Why Pune is happy with its big small-town status

Media Watch

Those of our readers who are seasoned Pune travellers and have been wondering what happened in the city since they last visited – here’s an update. Manish Mansinh writes in GQ Gentleman’s Club: Pune Sessions. Published on September 27, 2018.

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If you’ve been paying attention, you might already know that Pune’s exploded in the last five years. Now, “New Pune” is a thing, encompassing the neighbourhoods of Baner and Balewadi, that cater to several young people in the city, as well its robust IT group. Luckily, it still retains its soul as one of the most laid-back places in India, with a chill vibe at its many cafés, bars and breweries that’s hard to beat. And Koregaon Park, or KP to locals, is still the coolest place to hang out. Five discerning gentlemen – Rohan Rehani of Moonshine Meadery, architect and designer Kunaal Seolekar, social media consultancy Pomelo Social’s Sasha Anand, indie band Easy Wanderlings songwriter and guitarist Sanyanth Naroth and co-founder of the city’s favourite watering hole, Elephant & Co, Karan Khilnani – give us the dope on Pune’s best-kept secrets.

GQ: Has everyone seen the Netflix special Wild Wild Country? Is Osho still Pune’s most (in)famous resident?

Karan Khilnani: Nobody can come close to Osho.

GQ: Have any of you spent any significant time at the Osho Meditation Resort? I remember studying outside Pune a decade ago, and the area around Koregaon Park was buzzing. Is it past its heyday now?

Khilnani: There’s still a huge influx of foreign clientele that comes in because of Osho. They often stay back for months and months and spend a fair bit of money in the ashram.

Rohan Rehani: And outside it too. A lot of really good restaurants are clustered around Koregaon Park [where the Meditation Resort is] and Kalyani Nagar. It’s an indication that it’s still very relevant to the landscape of Pune.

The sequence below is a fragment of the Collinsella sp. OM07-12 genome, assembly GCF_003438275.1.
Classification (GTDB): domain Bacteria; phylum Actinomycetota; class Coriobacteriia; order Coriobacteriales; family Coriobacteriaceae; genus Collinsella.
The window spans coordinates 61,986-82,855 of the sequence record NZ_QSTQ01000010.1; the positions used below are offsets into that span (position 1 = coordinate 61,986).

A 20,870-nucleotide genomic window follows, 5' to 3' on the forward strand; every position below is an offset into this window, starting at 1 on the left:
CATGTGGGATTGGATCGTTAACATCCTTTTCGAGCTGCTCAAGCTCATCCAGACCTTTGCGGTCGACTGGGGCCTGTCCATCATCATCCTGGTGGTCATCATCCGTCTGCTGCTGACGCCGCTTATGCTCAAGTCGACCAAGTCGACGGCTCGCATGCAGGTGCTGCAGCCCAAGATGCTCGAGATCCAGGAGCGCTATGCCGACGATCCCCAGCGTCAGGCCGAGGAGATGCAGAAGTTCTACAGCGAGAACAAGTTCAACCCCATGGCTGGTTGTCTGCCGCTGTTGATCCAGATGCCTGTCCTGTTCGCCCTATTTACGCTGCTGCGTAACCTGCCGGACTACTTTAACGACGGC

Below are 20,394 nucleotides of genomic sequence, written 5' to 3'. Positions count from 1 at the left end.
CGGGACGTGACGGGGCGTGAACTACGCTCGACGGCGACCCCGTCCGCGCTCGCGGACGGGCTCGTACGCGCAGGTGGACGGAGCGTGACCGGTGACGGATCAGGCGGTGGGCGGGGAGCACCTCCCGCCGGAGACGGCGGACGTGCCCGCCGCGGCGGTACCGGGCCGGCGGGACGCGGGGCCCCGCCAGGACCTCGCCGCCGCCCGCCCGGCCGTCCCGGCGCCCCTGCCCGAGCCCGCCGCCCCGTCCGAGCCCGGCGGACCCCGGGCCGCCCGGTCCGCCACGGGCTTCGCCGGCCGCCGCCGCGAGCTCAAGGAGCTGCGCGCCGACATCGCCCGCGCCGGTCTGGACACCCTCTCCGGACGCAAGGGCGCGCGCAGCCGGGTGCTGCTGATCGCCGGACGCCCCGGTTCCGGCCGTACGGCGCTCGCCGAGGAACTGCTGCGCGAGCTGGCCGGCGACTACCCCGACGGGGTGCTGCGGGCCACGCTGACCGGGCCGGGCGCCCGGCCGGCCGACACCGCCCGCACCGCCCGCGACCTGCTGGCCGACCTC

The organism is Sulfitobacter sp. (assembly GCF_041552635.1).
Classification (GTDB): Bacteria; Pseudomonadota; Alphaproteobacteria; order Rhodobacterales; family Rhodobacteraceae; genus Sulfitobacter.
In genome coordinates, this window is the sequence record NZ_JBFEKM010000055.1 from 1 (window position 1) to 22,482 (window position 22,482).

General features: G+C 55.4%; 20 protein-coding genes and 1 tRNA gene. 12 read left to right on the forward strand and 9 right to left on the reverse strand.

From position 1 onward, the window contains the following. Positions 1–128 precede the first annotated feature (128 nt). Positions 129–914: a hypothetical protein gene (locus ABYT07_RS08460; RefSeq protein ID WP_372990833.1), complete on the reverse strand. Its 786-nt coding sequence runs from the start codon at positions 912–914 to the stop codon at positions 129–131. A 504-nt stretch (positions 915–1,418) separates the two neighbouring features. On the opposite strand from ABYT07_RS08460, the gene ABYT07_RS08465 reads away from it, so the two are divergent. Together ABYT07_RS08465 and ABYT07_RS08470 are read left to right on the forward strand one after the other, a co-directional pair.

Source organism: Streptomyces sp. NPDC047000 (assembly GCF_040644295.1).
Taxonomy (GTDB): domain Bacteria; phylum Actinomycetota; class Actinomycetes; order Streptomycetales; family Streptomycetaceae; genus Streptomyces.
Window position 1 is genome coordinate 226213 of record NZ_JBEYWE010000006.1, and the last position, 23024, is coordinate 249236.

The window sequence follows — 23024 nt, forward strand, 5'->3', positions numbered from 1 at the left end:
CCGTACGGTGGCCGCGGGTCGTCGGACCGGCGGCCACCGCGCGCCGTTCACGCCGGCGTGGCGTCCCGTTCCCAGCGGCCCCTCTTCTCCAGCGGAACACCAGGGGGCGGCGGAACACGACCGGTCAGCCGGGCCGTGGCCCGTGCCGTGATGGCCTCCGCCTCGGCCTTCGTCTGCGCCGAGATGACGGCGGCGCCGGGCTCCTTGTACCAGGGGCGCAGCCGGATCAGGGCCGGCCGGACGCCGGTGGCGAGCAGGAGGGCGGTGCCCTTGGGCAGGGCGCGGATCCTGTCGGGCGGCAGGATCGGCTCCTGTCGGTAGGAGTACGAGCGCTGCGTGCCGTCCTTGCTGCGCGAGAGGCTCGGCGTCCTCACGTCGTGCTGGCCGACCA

Kunaal Seolekar: I’ve actually grown up around the Osho Ashram because my parents used to go often. Even today, I still visit. I love the sanctuary inside. It’s beautiful – if you’ve never been, it’s super zen, very modern, everything is in black and white. I love sitting by the pool. I’m not big on the meditations, though I know a lot of people who swear by them. For me, the peace and tranquility you find in that pocket of Koregaon Park is amazing.

GQ: How easy is it to visit as an outsider?

Seolekar: There’s a screening process. Basically, you interview with the people who manage the place – their job is to assess whether you’re just coming in to faff or for healing purposes. It’s about ₹ 2,000 for a day visit.

GQ: Which are the best restaurants around KP?

Rohan Rehani: Arthur’s Theme, Malaka Spice. Arthur’s Theme has been around for 15 years or so.

Seolekar: Dario’s is right next to [the ashram].

Sasha Anand: It’s Italian, all vegetarian – I think because a lot of the original residents of the ashram were vegetarian. And now the guy who runs it has opened a non-vegetarian place called Dezio.

Khilnani: Pune’s grown massively in the last five years. That’s when a lot of restaurants from all over the country wanted to open here. From Delhi and Mumbai in particular, because Pune is still a growing market.

Read more about other Pune venues and businesses here…


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